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Relaxing on a sun lounger sure beats digging your car out from under a mound of snow. But there are some things that Canadian snowbirds should consider when preparing for an extended winter stay south of the border.

Tax and financial planning expert Tannis Dawson, who works for Investors Group in Winnipeg, has seen clients run into all kinds of tax and financial troubles. She provided us with these five financial tips for Canadians travelling to, buying real estate or wintering in the United States.

1 Update your will and power of attorney Not only is it critical to have a will, it's essential to keep it up to date. If you own a U.S. property, get a U.S. lawyer to check your will in order to avoid costly delays in transferring ownership. Many people choose to create a power of attorney (or mandate in Quebec) to handle some or all of their personal financial affairs while they're away or in the event that they become incapacitated. "This will make it easier for family members in case of an emergency," Ms. Dawson says.

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2 Be pro-active about tax planning If you spend a lot of time in the United States each year - more than 122 days, or 4 months, on average - the Internal Revenue Service (IRS) may consider you a U.S. resident. (Another more complicated three-year calculation was laid out in this Tim Cestnick column last week.) To avoid filing a U.S. tax return, you need to submit IRS Form 8840, a closer connection exemption statement that says you are considered a resident of Canada. Also, make sure you are back - or take steps - to file your Canadian taxes before the April 30th deadline.

3 Get your financial house in order Set up pre-authorized payments for bills, arrange Internet banking and suspend newspaper and cable service. Make sure that your credit cards, debit cards, driver's licence, house and vehicle insurance do not expire while you are gone. Let the credit card company know you are leaving. "Getting a U.S.-dollar denominated account is a first priority" for most snowbirds, says Dale Walters, the chief executive officer of Keats, Connelly and Associates LLC in Phoenix. He suggests opening a U.S.-dollar denominated bank account south of the border, which will make it easier to write cheques while in the States.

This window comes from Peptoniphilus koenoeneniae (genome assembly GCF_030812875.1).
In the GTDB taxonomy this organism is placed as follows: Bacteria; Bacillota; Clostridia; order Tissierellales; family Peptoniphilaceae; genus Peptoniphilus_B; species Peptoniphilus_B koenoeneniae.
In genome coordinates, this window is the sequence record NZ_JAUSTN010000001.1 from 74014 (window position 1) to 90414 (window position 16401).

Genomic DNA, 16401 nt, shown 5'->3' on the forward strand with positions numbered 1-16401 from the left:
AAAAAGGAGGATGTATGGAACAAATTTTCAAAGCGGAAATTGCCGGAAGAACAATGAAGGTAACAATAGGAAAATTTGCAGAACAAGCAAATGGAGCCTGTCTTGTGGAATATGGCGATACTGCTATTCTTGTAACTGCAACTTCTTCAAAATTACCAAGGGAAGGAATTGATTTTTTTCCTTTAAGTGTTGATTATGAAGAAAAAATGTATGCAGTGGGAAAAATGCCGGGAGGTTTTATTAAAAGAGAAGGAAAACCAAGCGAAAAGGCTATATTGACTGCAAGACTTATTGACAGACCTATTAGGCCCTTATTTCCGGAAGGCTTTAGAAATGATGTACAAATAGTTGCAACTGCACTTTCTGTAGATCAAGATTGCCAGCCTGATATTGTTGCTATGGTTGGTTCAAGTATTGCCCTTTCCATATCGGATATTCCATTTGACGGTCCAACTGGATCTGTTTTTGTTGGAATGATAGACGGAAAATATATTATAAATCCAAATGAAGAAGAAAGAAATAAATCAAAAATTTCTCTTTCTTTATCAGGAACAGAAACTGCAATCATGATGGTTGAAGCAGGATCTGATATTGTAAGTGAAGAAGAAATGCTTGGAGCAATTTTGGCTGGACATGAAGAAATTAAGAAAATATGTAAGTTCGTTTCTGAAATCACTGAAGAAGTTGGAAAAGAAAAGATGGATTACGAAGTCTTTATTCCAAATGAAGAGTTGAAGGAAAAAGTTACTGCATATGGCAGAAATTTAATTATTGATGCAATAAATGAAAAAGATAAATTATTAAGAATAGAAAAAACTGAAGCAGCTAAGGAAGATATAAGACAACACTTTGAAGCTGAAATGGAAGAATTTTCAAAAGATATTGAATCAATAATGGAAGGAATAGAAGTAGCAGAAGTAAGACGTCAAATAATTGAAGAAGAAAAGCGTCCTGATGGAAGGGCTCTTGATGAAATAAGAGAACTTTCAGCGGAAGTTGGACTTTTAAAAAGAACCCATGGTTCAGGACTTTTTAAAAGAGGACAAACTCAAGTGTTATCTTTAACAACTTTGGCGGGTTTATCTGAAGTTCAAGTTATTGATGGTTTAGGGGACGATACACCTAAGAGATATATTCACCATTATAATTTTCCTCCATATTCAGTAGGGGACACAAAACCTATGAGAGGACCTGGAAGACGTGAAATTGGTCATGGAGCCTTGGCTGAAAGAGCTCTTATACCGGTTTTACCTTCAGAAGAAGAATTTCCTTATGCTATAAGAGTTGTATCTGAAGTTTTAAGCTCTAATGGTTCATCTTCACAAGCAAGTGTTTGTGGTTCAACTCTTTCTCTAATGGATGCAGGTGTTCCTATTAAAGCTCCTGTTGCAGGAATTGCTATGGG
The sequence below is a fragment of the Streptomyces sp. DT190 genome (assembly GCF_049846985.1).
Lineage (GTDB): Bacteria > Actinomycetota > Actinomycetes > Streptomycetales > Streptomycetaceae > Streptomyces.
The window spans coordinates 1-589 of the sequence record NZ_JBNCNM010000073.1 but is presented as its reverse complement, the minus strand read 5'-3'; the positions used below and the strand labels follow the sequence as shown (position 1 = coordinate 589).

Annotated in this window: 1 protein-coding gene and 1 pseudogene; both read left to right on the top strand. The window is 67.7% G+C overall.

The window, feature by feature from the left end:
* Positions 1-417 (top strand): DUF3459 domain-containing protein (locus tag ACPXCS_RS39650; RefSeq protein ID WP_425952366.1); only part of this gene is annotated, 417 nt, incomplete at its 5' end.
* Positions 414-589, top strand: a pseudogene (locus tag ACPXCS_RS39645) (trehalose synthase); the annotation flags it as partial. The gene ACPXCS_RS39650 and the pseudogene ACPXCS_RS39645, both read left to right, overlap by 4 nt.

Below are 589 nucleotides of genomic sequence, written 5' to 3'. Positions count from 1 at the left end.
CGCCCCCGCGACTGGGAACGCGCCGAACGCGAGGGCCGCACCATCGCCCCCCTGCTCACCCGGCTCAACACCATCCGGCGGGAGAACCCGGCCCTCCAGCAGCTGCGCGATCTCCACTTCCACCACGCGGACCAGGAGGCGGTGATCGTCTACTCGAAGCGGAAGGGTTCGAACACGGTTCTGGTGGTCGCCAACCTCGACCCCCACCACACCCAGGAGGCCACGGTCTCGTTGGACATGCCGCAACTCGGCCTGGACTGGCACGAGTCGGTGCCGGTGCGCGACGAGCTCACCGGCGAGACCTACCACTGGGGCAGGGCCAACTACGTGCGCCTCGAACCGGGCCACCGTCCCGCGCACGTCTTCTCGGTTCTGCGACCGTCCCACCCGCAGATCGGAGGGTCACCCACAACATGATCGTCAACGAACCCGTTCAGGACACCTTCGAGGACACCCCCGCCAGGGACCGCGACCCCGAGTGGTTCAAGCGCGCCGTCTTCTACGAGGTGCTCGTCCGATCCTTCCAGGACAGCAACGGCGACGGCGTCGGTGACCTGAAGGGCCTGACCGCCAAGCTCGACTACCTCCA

4 Get health insurance An uninsured stay in a hospital outside Canada could jeopardize your financial well-being. "The average cost of a medical incident outside of Canada is $26,000," Ms. Dawson says. "If people don't budget for this, it could really eat into their retirement assets." Check with your Canadian insurance provider to see whether tweaking departure or arrival dates could result in a lower price, and try to capitalize on early-bird offers. Mr. Walters says that despite fears of it being prohibitively expensive, a six-month policy can cost you less than $1,000 (U.S.).

5 Organize your investments before you go Make arrangements to ensure your assets don't go into limbo while you're away. This might include leaving instructions for the re-investment of any Guaranteed Investment Certificates (GICs) that will be coming due, or arranging for payments out of your Registered Retirement Income Fund (RRIF).

"If your investments come due, you have to give trading instructions and that should be done while in Canada," Ms. Dawson says.

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Personal Finance Web Editor

Roma Luciw is the Globe and Mail’s personal finance editor. She has worked at the Globe as a business journalist since 2001, covering stock markets, breaking news, and most recently anything that helps regular Canadians manage their own money. More

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